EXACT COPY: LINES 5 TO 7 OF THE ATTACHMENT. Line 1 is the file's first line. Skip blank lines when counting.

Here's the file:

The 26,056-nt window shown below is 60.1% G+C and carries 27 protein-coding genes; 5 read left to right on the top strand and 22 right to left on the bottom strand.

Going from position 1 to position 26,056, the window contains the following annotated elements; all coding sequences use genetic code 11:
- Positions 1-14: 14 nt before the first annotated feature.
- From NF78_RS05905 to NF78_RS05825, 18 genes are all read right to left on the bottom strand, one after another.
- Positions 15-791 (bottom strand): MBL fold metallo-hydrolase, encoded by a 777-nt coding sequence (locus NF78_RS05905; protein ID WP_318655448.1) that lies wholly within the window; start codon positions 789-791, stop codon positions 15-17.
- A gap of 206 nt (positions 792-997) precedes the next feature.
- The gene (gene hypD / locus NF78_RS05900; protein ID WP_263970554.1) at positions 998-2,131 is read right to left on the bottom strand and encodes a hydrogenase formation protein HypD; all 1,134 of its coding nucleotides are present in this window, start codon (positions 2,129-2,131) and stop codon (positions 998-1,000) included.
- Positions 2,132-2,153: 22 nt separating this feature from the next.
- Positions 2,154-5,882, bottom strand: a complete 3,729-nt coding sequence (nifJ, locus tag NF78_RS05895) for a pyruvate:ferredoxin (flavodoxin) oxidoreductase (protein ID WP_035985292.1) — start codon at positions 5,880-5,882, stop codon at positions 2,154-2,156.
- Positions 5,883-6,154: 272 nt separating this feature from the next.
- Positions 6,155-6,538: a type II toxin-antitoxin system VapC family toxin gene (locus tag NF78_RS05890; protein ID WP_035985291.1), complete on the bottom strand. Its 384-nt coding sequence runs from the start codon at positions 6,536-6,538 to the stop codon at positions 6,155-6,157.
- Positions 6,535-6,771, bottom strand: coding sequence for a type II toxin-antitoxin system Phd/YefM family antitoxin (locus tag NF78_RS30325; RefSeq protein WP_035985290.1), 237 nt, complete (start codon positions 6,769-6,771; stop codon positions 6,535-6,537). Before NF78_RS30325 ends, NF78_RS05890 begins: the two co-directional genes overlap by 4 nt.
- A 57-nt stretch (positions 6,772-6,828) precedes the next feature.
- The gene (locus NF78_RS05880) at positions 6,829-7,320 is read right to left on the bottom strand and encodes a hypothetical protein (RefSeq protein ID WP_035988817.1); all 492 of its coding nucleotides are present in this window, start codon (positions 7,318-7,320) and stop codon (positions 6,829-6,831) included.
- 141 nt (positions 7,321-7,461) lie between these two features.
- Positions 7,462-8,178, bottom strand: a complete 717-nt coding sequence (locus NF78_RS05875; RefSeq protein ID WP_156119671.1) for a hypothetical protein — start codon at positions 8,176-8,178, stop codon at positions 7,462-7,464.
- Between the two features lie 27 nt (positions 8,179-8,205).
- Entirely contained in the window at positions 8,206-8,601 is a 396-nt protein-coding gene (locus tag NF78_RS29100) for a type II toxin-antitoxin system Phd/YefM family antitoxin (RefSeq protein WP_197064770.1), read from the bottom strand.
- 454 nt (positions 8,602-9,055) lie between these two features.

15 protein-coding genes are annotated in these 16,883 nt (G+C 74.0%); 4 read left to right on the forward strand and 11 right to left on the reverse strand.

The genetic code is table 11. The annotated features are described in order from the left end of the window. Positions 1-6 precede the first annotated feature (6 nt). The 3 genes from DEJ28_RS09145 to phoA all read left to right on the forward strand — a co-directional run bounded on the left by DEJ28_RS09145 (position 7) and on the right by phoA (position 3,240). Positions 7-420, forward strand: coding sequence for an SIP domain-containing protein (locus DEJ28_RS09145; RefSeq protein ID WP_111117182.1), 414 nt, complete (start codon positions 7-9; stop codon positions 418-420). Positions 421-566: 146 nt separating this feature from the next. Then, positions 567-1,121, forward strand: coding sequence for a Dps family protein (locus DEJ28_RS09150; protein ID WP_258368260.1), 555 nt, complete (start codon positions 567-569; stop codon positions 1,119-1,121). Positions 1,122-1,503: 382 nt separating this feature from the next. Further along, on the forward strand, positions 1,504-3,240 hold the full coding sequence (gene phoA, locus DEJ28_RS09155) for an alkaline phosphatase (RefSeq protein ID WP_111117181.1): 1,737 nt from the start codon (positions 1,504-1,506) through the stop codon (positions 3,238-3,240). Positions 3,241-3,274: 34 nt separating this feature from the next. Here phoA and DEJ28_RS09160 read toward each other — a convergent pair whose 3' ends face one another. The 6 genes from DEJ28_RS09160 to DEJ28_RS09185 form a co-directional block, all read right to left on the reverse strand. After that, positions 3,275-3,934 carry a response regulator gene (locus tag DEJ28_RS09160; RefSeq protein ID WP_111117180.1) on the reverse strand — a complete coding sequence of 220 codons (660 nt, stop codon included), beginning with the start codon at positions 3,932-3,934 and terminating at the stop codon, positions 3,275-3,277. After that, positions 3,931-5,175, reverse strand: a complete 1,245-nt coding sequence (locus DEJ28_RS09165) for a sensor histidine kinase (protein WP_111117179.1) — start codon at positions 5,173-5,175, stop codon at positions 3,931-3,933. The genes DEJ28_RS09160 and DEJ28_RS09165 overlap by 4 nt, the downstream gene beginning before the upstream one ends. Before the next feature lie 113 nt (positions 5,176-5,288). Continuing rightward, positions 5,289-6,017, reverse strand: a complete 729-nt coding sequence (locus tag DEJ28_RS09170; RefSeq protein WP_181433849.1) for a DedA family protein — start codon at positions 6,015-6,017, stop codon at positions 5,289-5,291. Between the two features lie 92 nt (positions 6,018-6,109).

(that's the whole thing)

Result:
- Positions 15-791 (bottom strand): MBL fold metallo-hydrolase, encoded by a 777-nt coding sequence (locus NF78_RS05905; protein ID WP_318655448.1) that lies wholly within the window; start codon positions 789-791, stop codon positions 15-17.
- A gap of 206 nt (positions 792-997) precedes the next feature.
- The gene (gene hypD / locus NF78_RS05900; protein ID WP_263970554.1) at positions 998-2,131 is read right to left on the bottom strand and encodes a hydrogenase formation protein HypD; all 1,134 of its coding nucleotides are present in this window, start codon (positions 2,129-2,131) and stop codon (positions 998-1,000) included.